The Creative Cloud has gotten mixed reviews from users. Many users don’t like the idea of ‘renting’ software and feel Adobe is forcing them to pay more or gouging them. While this may or may not be true, there are other reasons for Adobe wanting to make this switch.
Software is traditionally done in big releases. You work for a year or more and deliver the final product with much fanfare. This is a feast or famine type of thing… users get all or nothing and the company bets the farm that the release is all that and a bag of potato chips. This really isn’t great for either users or the company.
In part, it’s been done this way because software had to be delivered on discs. If you’re going to release boxed software, and you release it every two or three months it’s expensive to reprint everything. Also, legally, larger companies had to recognize revenues if they released an update with new features. Delivering via the cloud/subscription does away with all that.
For users, features that some of them could use right NOW aren’t available until the big release. By going to a cloud licensing model, Adobe is able to release small features as they’re ready even if bigger features are not. This is very cool for the users that benefit from those features. The big features will probably also be better because engineering isn’t trying to come up with the ‘tentpole’ for the upcoming relase. They can focus on getting it right instead of just getting it in the release. Too often you see features that just aren’t all there yet. Photoshop is particularly bad about this, releasing features that take a release or three to actually mature (timeline, 3D, etc).
From a software developer’s perspective, being able to release continuously (more or less) has a lot of benefits. You can release features and get user feedback faster, allowing you to make those features more useful. Changing user priorities can be identified and features that fill those priorities can be bumped up the development list. For example, if something that users really want is identified a couple months before a release (and won’t make it), it doesn’t have to wait 18 months. And, as mentioned, big features don’t have to be released before they’re ready just to fit the 18 month cycle.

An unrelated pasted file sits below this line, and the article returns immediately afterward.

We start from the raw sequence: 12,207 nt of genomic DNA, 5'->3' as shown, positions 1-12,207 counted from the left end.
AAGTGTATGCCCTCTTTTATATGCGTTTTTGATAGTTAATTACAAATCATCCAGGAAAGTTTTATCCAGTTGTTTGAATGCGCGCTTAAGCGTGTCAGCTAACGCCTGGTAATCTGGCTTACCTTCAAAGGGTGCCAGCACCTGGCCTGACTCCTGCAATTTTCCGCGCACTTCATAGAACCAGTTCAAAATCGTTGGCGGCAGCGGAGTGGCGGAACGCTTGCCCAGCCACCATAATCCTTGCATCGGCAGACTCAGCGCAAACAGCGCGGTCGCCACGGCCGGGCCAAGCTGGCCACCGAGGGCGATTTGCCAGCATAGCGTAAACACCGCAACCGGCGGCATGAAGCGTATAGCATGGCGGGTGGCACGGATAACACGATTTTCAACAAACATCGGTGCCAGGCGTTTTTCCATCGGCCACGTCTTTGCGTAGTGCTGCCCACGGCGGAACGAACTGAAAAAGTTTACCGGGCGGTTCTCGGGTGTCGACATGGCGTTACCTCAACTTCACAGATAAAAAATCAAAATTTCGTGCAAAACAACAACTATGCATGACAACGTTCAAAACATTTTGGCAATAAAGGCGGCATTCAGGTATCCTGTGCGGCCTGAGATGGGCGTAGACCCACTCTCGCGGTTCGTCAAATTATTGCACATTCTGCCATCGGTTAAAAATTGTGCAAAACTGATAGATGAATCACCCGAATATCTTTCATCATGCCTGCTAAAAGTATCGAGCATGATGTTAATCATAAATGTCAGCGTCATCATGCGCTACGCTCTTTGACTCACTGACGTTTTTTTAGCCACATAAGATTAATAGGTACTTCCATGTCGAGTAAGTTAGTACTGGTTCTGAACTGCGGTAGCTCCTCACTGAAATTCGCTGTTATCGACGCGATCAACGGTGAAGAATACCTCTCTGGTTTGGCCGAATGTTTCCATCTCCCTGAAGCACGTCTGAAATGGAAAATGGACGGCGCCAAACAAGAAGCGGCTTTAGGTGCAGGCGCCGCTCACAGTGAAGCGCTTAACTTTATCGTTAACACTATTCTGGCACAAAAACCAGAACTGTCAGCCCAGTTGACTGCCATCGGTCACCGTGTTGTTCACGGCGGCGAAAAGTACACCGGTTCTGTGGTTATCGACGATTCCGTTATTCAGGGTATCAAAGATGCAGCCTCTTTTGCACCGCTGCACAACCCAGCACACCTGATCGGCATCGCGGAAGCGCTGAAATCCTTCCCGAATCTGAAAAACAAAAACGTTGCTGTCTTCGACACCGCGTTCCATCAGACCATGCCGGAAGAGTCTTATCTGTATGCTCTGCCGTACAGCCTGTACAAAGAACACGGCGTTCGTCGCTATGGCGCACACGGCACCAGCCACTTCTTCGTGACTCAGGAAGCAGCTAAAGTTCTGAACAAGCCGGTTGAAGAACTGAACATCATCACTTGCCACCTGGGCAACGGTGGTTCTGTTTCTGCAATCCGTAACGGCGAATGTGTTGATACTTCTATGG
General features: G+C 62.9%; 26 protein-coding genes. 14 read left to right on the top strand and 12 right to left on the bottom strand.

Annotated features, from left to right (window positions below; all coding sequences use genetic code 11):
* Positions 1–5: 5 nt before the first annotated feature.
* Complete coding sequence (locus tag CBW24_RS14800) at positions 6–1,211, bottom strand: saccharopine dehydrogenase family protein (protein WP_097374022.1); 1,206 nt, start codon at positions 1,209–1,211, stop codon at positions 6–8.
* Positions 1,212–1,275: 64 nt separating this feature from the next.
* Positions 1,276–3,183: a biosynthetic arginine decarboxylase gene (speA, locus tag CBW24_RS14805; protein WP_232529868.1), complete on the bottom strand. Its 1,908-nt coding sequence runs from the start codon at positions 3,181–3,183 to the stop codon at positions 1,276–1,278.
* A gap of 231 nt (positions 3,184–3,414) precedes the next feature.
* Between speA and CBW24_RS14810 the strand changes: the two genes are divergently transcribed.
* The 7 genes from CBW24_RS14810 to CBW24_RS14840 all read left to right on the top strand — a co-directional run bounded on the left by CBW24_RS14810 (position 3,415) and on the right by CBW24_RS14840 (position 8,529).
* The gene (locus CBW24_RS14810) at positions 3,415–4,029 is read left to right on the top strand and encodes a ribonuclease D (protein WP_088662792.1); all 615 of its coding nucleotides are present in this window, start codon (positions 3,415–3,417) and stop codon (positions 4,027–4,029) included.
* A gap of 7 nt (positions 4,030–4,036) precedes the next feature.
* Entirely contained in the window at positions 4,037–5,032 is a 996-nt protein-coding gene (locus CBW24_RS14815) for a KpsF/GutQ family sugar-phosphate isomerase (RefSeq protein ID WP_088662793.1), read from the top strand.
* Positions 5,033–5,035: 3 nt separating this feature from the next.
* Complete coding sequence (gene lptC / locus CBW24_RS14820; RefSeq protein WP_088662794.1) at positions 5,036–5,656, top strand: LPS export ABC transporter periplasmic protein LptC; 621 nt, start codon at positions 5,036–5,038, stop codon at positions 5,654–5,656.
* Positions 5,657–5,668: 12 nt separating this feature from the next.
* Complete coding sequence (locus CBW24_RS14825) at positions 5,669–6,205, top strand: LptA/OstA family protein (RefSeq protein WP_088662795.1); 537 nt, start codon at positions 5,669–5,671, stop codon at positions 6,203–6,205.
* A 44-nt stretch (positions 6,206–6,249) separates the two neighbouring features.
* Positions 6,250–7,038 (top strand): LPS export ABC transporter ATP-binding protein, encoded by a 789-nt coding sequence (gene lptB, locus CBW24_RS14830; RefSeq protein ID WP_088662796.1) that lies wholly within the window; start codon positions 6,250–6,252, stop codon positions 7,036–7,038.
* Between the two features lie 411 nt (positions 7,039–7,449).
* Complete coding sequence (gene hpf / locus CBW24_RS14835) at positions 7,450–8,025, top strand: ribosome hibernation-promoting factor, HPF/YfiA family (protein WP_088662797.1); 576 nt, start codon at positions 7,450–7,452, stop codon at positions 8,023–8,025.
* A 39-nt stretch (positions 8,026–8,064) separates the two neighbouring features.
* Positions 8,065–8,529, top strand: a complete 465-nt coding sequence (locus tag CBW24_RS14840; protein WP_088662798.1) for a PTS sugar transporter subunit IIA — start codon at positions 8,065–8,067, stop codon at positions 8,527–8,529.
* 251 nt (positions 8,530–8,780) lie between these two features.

Ultimately software developers want you to use the product and new features. If you ask developers why they do what they do, this is the top reason. Developing software that no one wants is not fun, regardless of how much you’re being paid. If the features aren’t all that, they want to know about it and improve them as quickly as possible.
The subscription model is a huge change in the way software is developed. It’s not necessarily all good, but I think the benefits outweigh the negatives.
2 thoughts on “Creative Cloud from a Software Design Perspective”
The the benefits outweigh the negatives… for adobe, not the user.
Only 10% of photoshop users do so professionally. The majority of users are happy with their older versions of the software. They skip several expensive updates because the program works fine and they didn’t need the additional “small features”.
adobe, seeing that the majority of users not upgrading was hurting the bottom line and making their stock holders unhappy, came up with a “Forced Update Model”. Now, the user is a constant beta tester and pays for features they don’t need, rather than having the choice to upgrade or skip, based on the features in the new version.
The other major problem for adobe was Piracy. They thought connecting your computer directly to them would stop this, but cc was cracked as soon as it became available. And with these high recurring costs, will only get worse.